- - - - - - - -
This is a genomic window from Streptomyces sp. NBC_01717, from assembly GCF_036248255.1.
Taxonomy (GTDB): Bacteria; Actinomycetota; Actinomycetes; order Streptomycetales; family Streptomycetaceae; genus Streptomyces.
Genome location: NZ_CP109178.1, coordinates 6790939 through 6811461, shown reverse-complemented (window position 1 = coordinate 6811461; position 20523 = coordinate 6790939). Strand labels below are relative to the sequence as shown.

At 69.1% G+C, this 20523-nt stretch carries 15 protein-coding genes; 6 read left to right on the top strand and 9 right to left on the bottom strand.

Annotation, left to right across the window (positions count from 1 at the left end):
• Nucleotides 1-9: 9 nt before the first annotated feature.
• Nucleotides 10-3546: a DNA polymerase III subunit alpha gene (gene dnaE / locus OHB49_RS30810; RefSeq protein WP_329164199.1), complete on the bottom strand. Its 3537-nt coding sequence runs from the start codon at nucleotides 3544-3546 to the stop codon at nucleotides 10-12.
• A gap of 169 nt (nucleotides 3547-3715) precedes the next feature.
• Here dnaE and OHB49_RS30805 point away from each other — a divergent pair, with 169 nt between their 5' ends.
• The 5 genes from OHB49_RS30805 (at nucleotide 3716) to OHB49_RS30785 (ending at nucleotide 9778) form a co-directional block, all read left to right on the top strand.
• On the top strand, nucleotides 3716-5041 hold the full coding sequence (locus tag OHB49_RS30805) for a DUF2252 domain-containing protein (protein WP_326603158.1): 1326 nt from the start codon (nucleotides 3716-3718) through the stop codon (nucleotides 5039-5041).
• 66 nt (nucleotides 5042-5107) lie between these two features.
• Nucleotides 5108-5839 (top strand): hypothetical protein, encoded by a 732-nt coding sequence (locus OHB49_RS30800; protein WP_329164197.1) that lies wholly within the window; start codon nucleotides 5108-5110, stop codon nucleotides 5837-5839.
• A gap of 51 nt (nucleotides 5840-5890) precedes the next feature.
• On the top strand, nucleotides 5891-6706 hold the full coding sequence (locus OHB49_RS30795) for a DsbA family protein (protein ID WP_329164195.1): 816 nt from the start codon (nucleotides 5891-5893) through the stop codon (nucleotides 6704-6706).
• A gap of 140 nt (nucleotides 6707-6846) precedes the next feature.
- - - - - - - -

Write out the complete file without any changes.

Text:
This is a genomic window from Streptomyces sp. NBC_01717, from assembly GCF_036248255.1.
Taxonomy (GTDB): Bacteria; Actinomycetota; Actinomycetes; order Streptomycetales; family Streptomycetaceae; genus Streptomyces.
Genome location: NZ_CP109178.1, coordinates 6790939 through 6811461, shown reverse-complemented (window position 1 = coordinate 6811461; position 20523 = coordinate 6790939). Strand labels below are relative to the sequence as shown.

At 69.1% G+C, this 20523-nt stretch carries 15 protein-coding genes; 6 read left to right on the top strand and 9 right to left on the bottom strand.

Annotation, left to right across the window (positions count from 1 at the left end):
• Nucleotides 1-9: 9 nt before the first annotated feature.
• Nucleotides 10-3546: a DNA polymerase III subunit alpha gene (gene dnaE / locus OHB49_RS30810; RefSeq protein WP_329164199.1), complete on the bottom strand. Its 3537-nt coding sequence runs from the start codon at nucleotides 3544-3546 to the stop codon at nucleotides 10-12.
• A gap of 169 nt (nucleotides 3547-3715) precedes the next feature.
• Here dnaE and OHB49_RS30805 point away from each other — a divergent pair, with 169 nt between their 5' ends.
• The 5 genes from OHB49_RS30805 (at nucleotide 3716) to OHB49_RS30785 (ending at nucleotide 9778) form a co-directional block, all read left to right on the top strand.
• On the top strand, nucleotides 3716-5041 hold the full coding sequence (locus tag OHB49_RS30805) for a DUF2252 domain-containing protein (protein WP_326603158.1): 1326 nt from the start codon (nucleotides 3716-3718) through the stop codon (nucleotides 5039-5041).
• 66 nt (nucleotides 5042-5107) lie between these two features.
• Nucleotides 5108-5839 (top strand): hypothetical protein, encoded by a 732-nt coding sequence (locus OHB49_RS30800; protein WP_329164197.1) that lies wholly within the window; start codon nucleotides 5108-5110, stop codon nucleotides 5837-5839.
• A gap of 51 nt (nucleotides 5840-5890) precedes the next feature.
• On the top strand, nucleotides 5891-6706 hold the full coding sequence (locus OHB49_RS30795) for a DsbA family protein (protein ID WP_329164195.1): 816 nt from the start codon (nucleotides 5891-5893) through the stop codon (nucleotides 6704-6706).
• A gap of 140 nt (nucleotides 6707-6846) precedes the next feature.